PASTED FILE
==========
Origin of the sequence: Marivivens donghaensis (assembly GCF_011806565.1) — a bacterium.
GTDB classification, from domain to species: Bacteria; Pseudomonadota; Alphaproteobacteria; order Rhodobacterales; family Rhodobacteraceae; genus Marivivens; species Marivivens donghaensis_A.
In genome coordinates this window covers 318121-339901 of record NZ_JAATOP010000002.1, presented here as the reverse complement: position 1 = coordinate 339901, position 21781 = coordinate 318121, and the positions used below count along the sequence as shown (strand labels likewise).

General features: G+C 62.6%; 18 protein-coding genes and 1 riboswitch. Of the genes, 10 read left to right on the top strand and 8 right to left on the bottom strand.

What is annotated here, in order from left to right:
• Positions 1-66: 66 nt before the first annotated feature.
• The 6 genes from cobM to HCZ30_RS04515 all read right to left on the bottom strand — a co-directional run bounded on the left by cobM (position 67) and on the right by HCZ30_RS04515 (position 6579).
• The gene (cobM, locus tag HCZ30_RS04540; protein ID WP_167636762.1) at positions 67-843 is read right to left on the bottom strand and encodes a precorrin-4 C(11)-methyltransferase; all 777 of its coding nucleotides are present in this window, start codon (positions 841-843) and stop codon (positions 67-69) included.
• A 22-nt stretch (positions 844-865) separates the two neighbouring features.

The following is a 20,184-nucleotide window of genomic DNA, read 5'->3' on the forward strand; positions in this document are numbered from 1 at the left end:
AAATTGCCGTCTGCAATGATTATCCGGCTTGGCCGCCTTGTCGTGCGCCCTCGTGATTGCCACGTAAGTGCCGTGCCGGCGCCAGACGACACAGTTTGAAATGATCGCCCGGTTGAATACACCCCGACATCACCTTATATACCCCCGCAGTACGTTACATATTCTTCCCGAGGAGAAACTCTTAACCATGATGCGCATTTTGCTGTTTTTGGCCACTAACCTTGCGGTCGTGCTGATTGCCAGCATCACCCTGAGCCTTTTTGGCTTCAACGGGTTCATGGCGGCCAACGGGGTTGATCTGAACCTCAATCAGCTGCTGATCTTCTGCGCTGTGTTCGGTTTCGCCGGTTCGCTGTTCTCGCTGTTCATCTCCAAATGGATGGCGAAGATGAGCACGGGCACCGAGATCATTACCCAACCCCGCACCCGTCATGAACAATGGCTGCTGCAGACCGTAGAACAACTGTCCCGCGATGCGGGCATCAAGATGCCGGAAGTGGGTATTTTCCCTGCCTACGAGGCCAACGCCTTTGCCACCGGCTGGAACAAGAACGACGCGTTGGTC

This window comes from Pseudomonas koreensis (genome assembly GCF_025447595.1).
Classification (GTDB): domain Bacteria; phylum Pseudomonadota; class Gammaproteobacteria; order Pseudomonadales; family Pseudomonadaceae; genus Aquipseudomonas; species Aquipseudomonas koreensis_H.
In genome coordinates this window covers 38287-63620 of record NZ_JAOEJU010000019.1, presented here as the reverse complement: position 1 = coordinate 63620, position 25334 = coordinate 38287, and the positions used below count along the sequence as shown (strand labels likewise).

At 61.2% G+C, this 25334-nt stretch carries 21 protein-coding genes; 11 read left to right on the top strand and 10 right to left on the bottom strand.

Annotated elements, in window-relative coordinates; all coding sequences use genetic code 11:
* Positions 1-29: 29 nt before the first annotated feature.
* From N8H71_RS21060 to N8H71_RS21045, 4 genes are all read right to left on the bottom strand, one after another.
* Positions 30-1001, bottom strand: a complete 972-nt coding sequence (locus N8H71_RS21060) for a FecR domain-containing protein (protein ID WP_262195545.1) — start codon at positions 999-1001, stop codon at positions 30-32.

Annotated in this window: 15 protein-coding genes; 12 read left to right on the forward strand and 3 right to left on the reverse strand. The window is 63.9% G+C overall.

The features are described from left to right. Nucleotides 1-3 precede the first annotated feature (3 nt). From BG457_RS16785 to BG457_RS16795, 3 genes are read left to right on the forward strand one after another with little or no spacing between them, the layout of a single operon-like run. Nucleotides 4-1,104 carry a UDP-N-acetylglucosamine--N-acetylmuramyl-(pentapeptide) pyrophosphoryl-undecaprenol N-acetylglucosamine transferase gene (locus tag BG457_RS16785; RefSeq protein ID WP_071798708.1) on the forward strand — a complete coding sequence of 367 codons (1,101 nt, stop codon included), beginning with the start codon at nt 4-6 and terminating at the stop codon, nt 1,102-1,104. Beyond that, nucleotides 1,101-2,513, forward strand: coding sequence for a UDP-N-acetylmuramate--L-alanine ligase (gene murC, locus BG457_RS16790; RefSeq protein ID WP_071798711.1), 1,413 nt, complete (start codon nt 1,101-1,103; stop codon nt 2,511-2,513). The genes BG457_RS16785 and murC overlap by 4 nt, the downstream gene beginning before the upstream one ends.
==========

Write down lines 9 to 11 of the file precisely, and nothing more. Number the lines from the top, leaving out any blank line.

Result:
• A 22-nt stretch (positions 844-865) separates the two neighbouring features.

The following is a 20,184-nucleotide window of genomic DNA, read 5'->3' on the forward strand; positions in this document are numbered from 1 at the left end:
AAATTGCCGTCTGCAATGATTATCCGGCTTGGCCGCCTTGTCGTGCGCCCTCGTGATTGCCACGTAAGTGCCGTGCCGGCGCCAGACGACACAGTTTGAAATGATCGCCCGGTTGAATACACCCCGACATCACCTTATATACCCCCGCAGTACGTTACATATTCTTCCCGAGGAGAAACTCTTAACCATGATGCGCATTTTGCTGTTTTTGGCCACTAACCTTGCGGTCGTGCTGATTGCCAGCATCACCCTGAGCCTTTTTGGCTTCAACGGGTTCATGGCGGCCAACGGGGTTGATCTGAACCTCAATCAGCTGCTGATCTTCTGCGCTGTGTTCGGTTTCGCCGGTTCGCTGTTCTCGCTGTTCATCTCCAAATGGATGGCGAAGATGAGCACGGGCACCGAGATCATTACCCAACCCCGCACCCGTCATGAACAATGGCTGCTGCAGACCGTAGAACAACTGTCCCGCGATGCGGGCATCAAGATGCCGGAAGTGGGTATTTTCCCTGCCTACGAGGCCAACGCCTTTGCCACCGGCTGGAACAAGAACGACGCGTTGGTC